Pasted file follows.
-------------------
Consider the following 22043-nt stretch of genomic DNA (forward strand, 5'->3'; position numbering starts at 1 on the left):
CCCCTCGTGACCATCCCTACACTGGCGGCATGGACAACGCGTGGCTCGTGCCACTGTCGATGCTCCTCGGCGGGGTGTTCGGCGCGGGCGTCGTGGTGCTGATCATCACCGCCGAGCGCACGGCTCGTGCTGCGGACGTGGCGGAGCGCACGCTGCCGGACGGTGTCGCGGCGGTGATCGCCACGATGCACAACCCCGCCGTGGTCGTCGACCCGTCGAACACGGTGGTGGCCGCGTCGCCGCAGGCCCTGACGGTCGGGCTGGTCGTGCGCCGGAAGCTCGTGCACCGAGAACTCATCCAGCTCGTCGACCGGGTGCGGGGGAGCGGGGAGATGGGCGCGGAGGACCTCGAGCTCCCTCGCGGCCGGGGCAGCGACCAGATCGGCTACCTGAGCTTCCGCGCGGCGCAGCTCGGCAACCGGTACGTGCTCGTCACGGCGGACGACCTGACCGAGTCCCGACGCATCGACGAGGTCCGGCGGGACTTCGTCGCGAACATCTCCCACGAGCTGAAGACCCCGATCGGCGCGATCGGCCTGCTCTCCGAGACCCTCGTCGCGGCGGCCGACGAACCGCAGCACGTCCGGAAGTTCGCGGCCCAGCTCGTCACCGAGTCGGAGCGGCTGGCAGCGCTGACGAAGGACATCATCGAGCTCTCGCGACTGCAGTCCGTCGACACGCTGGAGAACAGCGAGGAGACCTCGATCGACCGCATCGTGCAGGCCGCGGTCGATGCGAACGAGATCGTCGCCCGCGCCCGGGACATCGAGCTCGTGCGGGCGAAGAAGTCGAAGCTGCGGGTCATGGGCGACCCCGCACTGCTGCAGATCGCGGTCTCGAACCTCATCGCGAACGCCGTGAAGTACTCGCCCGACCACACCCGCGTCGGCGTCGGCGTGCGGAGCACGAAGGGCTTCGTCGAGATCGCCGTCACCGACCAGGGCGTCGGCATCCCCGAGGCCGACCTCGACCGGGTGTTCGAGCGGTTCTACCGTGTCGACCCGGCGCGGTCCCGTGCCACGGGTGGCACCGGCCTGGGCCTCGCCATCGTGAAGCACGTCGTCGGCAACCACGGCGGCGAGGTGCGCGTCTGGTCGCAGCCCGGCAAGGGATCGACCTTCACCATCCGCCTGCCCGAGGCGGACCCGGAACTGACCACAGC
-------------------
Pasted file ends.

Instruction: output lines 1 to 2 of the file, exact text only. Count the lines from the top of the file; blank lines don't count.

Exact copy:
Consider the following 22043-nt stretch of genomic DNA (forward strand, 5'->3'; position numbering starts at 1 on the left):
CCCCTCGTGACCATCCCTACACTGGCGGCATGGACAACGCGTGGCTCGTGCCACTGTCGATGCTCCTCGGCGGGGTGTTCGGCGCGGGCGTCGTGGTGCTGATCATCACCGCCGAGCGCACGGCTCGTGCTGCGGACGTGGCGGAGCGCACGCTGCCGGACGGTGTCGCGGCGGTGATCGCCACGATGCACAACCCCGCCGTGGTCGTCGACCCGTCGAACACGGTGGTGGCCGCGTCGCCGCAGGCCCTGACGGTCGGGCTGGTCGTGCGCCGGAAGCTCGTGCACCGAGAACTCATCCAGCTCGTCGACCGGGTGCGGGGGAGCGGGGAGATGGGCGCGGAGGACCTCGAGCTCCCTCGCGGCCGGGGCAGCGACCAGATCGGCTACCTGAGCTTCCGCGCGGCGCAGCTCGGCAACCGGTACGTGCTCGTCACGGCGGACGACCTGACCGAGTCCCGACGCATCGACGAGGTCCGGCGGGACTTCGTCGCGAACATCTCCCACGAGCTGAAGACCCCGATCGGCGCGATCGGCCTGCTCTCCGAGACCCTCGTCGCGGCGGCCGACGAACCGCAGCACGTCCGGAAGTTCGCGGCCCAGCTCGTCACCGAGTCGGAGCGGCTGGCAGCGCTGACGAAGGACATCATCGAGCTCTCGCGACTGCAGTCCGTCGACACGCTGGAGAACAGCGAGGAGACCTCGATCGACCGCATCGTGCAGGCCGCGGTCGATGCGAACGAGATCGTCGCCCGCGCCCGGGACATCGAGCTCGTGCGGGCGAAGAAGTCGAAGCTGCGGGTCATGGGCGACCCCGCACTGCTGCAGATCGCGGTCTCGAACCTCATCGCGAACGCCGTGAAGTACTCGCCCGACCACACCCGCGTCGGCGTCGGCGTGCGGAGCACGAAGGGCTTCGTCGAGATCGCCGTCACCGACCAGGGCGTCGGCATCCCCGAGGCCGACCTCGACCGGGTGTTCGAGCGGTTCTACCGTGTCGACCCGGCGCGGTCCCGTGCCACGGGTGGCACCGGCCTGGGCCTCGCCATCGTGAAGCACGTCGTCGGCAACCACGGCGGCGAGGTGCGCGTCTGGTCGCAGCCCGGCAAGGGATCGACCTTCACCATCCGCCTGCCCGAGGCGGACCCGGAACTGACCACAGC